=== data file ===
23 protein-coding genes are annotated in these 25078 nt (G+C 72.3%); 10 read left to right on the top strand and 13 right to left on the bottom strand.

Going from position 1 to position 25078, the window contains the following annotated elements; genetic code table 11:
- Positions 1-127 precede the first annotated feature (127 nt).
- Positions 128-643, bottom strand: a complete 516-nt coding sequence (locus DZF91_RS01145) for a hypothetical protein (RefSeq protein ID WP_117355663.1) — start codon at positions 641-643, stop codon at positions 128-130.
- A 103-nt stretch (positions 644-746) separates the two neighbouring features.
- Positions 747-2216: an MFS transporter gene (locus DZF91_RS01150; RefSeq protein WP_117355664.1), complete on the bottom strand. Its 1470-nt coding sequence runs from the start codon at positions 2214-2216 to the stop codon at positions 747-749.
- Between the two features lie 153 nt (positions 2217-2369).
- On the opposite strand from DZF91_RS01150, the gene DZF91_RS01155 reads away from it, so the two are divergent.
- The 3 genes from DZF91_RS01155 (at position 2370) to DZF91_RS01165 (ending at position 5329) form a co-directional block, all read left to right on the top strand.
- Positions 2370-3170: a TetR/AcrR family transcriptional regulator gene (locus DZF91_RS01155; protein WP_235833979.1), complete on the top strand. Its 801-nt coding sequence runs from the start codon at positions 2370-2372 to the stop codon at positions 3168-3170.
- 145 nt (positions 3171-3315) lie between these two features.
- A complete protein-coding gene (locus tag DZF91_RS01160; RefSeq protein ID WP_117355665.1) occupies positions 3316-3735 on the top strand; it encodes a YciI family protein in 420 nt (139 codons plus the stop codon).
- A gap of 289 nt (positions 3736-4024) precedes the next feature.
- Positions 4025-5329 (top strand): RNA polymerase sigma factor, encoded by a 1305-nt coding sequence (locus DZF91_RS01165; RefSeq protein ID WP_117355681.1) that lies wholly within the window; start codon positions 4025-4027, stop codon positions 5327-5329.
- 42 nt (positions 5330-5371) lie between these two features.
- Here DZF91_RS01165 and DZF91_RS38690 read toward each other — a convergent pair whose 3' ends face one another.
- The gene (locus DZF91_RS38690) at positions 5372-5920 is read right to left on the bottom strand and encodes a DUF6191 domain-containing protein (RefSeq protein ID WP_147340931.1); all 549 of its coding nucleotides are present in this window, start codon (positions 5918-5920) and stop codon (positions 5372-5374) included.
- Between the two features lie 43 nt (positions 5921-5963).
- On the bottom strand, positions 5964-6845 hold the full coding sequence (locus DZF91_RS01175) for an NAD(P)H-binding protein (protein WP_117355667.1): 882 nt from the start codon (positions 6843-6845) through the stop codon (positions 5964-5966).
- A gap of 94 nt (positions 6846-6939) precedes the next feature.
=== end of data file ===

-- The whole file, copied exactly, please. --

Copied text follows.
23 protein-coding genes are annotated in these 25078 nt (G+C 72.3%); 10 read left to right on the top strand and 13 right to left on the bottom strand.

Going from position 1 to position 25078, the window contains the following annotated elements; genetic code table 11:
- Positions 1-127 precede the first annotated feature (127 nt).
- Positions 128-643, bottom strand: a complete 516-nt coding sequence (locus DZF91_RS01145) for a hypothetical protein (RefSeq protein ID WP_117355663.1) — start codon at positions 641-643, stop codon at positions 128-130.
- A 103-nt stretch (positions 644-746) separates the two neighbouring features.
- Positions 747-2216: an MFS transporter gene (locus DZF91_RS01150; RefSeq protein WP_117355664.1), complete on the bottom strand. Its 1470-nt coding sequence runs from the start codon at positions 2214-2216 to the stop codon at positions 747-749.
- Between the two features lie 153 nt (positions 2217-2369).
- On the opposite strand from DZF91_RS01150, the gene DZF91_RS01155 reads away from it, so the two are divergent.
- The 3 genes from DZF91_RS01155 (at position 2370) to DZF91_RS01165 (ending at position 5329) form a co-directional block, all read left to right on the top strand.
- Positions 2370-3170: a TetR/AcrR family transcriptional regulator gene (locus DZF91_RS01155; protein WP_235833979.1), complete on the top strand. Its 801-nt coding sequence runs from the start codon at positions 2370-2372 to the stop codon at positions 3168-3170.
- 145 nt (positions 3171-3315) lie between these two features.
- A complete protein-coding gene (locus tag DZF91_RS01160; RefSeq protein ID WP_117355665.1) occupies positions 3316-3735 on the top strand; it encodes a YciI family protein in 420 nt (139 codons plus the stop codon).
- A gap of 289 nt (positions 3736-4024) precedes the next feature.
- Positions 4025-5329 (top strand): RNA polymerase sigma factor, encoded by a 1305-nt coding sequence (locus DZF91_RS01165; RefSeq protein ID WP_117355681.1) that lies wholly within the window; start codon positions 4025-4027, stop codon positions 5327-5329.
- 42 nt (positions 5330-5371) lie between these two features.
- Here DZF91_RS01165 and DZF91_RS38690 read toward each other — a convergent pair whose 3' ends face one another.
- The gene (locus DZF91_RS38690) at positions 5372-5920 is read right to left on the bottom strand and encodes a DUF6191 domain-containing protein (RefSeq protein ID WP_147340931.1); all 549 of its coding nucleotides are present in this window, start codon (positions 5918-5920) and stop codon (positions 5372-5374) included.
- Between the two features lie 43 nt (positions 5921-5963).
- On the bottom strand, positions 5964-6845 hold the full coding sequence (locus DZF91_RS01175) for an NAD(P)H-binding protein (protein WP_117355667.1): 882 nt from the start codon (positions 6843-6845) through the stop codon (positions 5964-5966).
- A gap of 94 nt (positions 6846-6939) precedes the next feature.